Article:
By: Ilona Salim
When I was in third grade, the highlight of my every day was coming home from school only to be greeted by my grandma cooking up a storm (an unbelievably delicious storm, of course) in the kitchen. I would immediately run to her side, curious about what amazing dish she was cooking that day. One of my ultimate favorites is her homemade Nastar, which are traditional Indonesian pineapple cookies. Whenever she baked these, I, as her trusty 8-year-old grandson would rush to wash my hands and step up to do the best, and arguably the most crucial, step - shaping the cookies. Letting my imagination take over, I would steer away from the traditional spherical shape and create whatever I wanted - that day, it just happened to be turtles!
Since then, I noticed how I was always drawn towards the kitchen, be it by the curiosity of what my grandma was up to that day, the bustling sounds of pots and pans, the tempting smell of food, or the simple nudge to replicate something I saw on a cooking show. This interest quickly manifested itself, and before I knew it, I was teaching myself how to cook.
One of the most pivotal cooking moments of my life was the first time I prepared dinner for my parent’s anniversary. I was only in middle school then, so up to that moment, I have only been cooking simple dishes for myself. To celebrate such a special night, I decided to elevate my usual omelet and fried rice combo to a steamed fish dish dressed in yakiniku sauce. That simple dish brought them so much joy – it was an adrenaline rush I could never forget. Since then, cooking became more than a hobby – it became something I wanted to actively pursue.
Off to college I went. With this newfound passion for food, I took on a Food Science major at the University of California, Davis to usher in new opportunities in my cooking journey. I was so happy to find myself surrounded by fellow Indonesian foodies who loved food as much as, if not more, than I did. We exchanged tips and tricks, learned from each other, and together, we pushed the boundaries of traditional Indonesian food. I also became the fundraising chair for the Indonesian Student Association at Davis. My yakiniku steamed fish for two transformed into curating menus for over a hundred people during our fundraising events.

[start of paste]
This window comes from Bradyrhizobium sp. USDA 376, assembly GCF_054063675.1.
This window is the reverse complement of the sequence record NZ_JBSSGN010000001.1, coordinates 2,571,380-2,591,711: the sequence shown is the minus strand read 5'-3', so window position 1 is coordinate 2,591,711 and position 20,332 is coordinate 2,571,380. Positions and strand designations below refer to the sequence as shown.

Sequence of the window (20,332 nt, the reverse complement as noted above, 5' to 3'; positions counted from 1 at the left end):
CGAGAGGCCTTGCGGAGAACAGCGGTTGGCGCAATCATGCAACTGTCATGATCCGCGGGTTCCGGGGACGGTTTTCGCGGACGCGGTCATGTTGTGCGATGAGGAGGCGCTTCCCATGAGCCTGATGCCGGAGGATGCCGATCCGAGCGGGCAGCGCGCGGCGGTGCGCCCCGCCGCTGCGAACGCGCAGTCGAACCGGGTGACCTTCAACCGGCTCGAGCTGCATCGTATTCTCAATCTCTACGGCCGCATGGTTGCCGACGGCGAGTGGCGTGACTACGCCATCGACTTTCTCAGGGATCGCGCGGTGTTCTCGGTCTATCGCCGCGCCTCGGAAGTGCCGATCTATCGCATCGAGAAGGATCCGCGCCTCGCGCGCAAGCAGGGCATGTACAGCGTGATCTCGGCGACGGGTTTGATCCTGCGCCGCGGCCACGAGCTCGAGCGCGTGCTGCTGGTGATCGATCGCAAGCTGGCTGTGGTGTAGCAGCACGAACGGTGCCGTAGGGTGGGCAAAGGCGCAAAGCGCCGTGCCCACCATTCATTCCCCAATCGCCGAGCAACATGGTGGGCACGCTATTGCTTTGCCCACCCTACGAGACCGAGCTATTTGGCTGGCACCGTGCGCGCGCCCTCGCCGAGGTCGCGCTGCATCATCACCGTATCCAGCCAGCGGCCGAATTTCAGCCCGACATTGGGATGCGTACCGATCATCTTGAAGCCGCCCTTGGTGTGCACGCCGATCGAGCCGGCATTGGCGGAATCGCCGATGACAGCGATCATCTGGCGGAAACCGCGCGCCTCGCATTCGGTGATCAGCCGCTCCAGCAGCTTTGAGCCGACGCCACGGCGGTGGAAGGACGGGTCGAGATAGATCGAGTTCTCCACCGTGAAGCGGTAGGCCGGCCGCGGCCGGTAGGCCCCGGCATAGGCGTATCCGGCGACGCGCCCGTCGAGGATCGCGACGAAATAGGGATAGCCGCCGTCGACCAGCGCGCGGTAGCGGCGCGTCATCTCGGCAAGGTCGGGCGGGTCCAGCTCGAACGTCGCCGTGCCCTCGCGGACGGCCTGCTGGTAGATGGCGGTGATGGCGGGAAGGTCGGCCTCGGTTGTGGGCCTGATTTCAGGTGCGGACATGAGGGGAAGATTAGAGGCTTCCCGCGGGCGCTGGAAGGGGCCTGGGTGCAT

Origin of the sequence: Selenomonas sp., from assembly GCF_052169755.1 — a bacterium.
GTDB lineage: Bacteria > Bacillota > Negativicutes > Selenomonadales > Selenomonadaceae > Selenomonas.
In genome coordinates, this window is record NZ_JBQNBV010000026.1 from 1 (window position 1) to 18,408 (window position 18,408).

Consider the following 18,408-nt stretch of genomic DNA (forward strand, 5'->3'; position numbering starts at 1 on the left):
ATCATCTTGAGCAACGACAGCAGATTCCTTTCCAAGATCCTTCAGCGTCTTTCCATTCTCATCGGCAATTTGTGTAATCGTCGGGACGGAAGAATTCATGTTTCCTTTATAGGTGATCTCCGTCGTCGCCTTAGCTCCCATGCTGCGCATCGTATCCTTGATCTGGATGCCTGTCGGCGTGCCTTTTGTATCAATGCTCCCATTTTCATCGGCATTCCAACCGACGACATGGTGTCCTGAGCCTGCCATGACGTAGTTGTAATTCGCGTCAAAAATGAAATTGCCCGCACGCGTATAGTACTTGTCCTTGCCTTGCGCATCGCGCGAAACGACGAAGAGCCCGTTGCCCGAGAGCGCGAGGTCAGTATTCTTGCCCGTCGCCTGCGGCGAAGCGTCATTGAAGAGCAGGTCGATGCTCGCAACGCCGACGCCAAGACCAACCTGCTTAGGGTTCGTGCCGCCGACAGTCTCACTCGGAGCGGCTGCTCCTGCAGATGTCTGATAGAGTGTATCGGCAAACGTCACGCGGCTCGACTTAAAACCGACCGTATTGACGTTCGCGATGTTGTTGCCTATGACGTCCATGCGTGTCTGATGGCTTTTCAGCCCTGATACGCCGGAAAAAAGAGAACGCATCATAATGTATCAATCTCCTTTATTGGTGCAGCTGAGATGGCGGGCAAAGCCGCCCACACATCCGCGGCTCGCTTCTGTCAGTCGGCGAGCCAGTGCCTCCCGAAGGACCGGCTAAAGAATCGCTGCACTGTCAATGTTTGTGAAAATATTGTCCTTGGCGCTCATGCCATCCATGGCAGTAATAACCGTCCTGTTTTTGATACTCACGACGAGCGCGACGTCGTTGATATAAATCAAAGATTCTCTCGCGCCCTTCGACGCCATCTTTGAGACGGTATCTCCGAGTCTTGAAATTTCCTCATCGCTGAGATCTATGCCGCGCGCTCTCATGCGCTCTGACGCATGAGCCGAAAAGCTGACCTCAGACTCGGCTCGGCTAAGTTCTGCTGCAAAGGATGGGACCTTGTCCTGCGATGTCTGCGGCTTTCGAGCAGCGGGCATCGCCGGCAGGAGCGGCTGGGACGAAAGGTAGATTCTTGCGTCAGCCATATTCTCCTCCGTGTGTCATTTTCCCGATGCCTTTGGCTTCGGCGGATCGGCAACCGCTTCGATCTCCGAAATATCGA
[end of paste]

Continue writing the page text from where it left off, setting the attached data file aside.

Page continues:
Fast forward to today – I graduated and am back home in Indonesia, determined to find a way to pursue my love for food. With the pandemic and shelter in place order, people in Indonesia started to create online F&B shops from their very own home kitchen. Energized by the movement, I wanted to seize the opportunity and start growing my food journey. Inspired by the German restaurants I visited in San Francisco, I worked on a pork sausage recipe that I was sure would be a hit. To be completely candid, things didn’t turn out the I way I hoped – the texture wasn’t right, the flavor needed improving, and the sausage itself was just difficult to make. Frustration quickly surged and the pressure of everyone else speeding ahead with their creations left me discouraged.
One morning, while purchasing more pork at the market for sausage trial #32 or so, my eyes wandered and landed on the most beautiful piece of pork belly. It brought me back to memories of cooking up crispy roasted pork belly for my college friends back at Davis. The memory took over and before I knew it, the words “can I also get one pork belly please?” flowed out of my mouth. To my surprise, my mom and sister loved the crispy pork belly! One thing led to another and now, I am happily running my online shop called “Krisna Cooked” where I sell my signature crispy pork belly, along with honey barbeque pork and rice bowl combos.
It’s funny how things turn out the way they do. I would never have imagined standing here in the same kitchen where I used to make turtle-shaped Nastar cookies with my grandma, now running my own food business. Come to think of it, the role that cooking played in my life is constantly changing – it started off as a hobby, transformed into my choice of study, and now hopefully will be a big part of my future. There is one thing that stayed the same though – cooking has and always will be my teacher. It has taught me so many valuable lessons that I couldn’t get anywhere else. I learned that failure is truly a part of the process towards success and that there are numerous ways to get to the same goal. Different people will always have different perspectives – so no dish is perfect for everyone. The most important thing is to keep an open mind and heart while cooking, just like my childhood Nastars, turtle shapes can be just as delicious as its traditional shape! (if not better haha!)